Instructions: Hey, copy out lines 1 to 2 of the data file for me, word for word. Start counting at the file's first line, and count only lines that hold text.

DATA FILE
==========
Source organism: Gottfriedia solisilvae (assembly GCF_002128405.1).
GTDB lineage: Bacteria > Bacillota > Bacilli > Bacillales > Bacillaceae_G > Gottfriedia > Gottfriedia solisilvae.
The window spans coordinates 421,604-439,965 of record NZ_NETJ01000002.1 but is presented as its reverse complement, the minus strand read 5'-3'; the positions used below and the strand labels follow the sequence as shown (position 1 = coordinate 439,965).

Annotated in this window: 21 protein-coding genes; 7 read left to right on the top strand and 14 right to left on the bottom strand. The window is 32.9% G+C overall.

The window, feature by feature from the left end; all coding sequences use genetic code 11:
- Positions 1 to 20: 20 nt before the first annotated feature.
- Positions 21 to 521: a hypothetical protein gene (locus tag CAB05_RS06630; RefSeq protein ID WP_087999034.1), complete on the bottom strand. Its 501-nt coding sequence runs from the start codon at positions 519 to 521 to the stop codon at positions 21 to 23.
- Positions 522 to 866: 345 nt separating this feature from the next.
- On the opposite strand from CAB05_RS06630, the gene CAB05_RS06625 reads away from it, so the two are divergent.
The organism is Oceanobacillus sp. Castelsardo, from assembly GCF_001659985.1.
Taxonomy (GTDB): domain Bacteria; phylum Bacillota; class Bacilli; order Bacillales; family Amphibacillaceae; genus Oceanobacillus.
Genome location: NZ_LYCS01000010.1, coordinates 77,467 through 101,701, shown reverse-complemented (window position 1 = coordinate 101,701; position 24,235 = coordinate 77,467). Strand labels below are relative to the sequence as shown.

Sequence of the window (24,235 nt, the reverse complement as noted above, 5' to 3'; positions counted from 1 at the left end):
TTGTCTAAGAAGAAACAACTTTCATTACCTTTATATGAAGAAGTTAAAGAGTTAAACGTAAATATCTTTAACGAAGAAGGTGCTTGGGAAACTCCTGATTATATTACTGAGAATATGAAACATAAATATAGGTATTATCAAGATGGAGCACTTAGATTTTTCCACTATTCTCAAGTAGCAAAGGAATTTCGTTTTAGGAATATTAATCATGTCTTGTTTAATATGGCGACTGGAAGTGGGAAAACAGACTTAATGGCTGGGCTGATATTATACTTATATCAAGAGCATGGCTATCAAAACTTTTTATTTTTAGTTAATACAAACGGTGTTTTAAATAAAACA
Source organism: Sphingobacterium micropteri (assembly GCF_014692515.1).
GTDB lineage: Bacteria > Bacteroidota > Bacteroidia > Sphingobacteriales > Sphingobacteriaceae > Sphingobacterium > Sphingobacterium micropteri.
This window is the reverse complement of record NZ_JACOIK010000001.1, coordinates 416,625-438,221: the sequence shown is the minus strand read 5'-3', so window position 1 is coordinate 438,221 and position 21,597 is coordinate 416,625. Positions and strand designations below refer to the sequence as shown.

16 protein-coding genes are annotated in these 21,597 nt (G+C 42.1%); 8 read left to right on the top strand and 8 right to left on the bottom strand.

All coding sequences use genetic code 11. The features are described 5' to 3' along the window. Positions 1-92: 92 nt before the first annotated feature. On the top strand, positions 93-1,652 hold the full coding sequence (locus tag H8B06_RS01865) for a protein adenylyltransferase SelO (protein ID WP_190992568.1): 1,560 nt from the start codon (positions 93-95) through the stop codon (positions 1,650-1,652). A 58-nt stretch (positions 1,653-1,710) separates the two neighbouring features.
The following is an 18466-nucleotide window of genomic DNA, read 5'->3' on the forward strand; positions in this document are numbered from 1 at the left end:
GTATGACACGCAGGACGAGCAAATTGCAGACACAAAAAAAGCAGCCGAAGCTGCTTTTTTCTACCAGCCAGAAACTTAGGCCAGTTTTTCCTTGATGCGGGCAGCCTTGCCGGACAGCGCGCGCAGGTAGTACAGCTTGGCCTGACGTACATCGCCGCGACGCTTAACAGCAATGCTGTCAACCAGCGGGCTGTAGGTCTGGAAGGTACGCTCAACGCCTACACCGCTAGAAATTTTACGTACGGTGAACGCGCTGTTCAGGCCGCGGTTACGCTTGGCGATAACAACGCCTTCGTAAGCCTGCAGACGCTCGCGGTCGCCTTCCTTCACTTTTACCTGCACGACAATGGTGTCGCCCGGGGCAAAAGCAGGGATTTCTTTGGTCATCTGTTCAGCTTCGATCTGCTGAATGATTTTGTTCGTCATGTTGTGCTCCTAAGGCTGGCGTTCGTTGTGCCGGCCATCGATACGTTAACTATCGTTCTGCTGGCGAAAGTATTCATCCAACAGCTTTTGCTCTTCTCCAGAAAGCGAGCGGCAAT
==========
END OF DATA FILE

Source organism: Gottfriedia solisilvae (assembly GCF_002128405.1).
GTDB lineage: Bacteria > Bacillota > Bacilli > Bacillales > Bacillaceae_G > Gottfriedia > Gottfriedia solisilvae.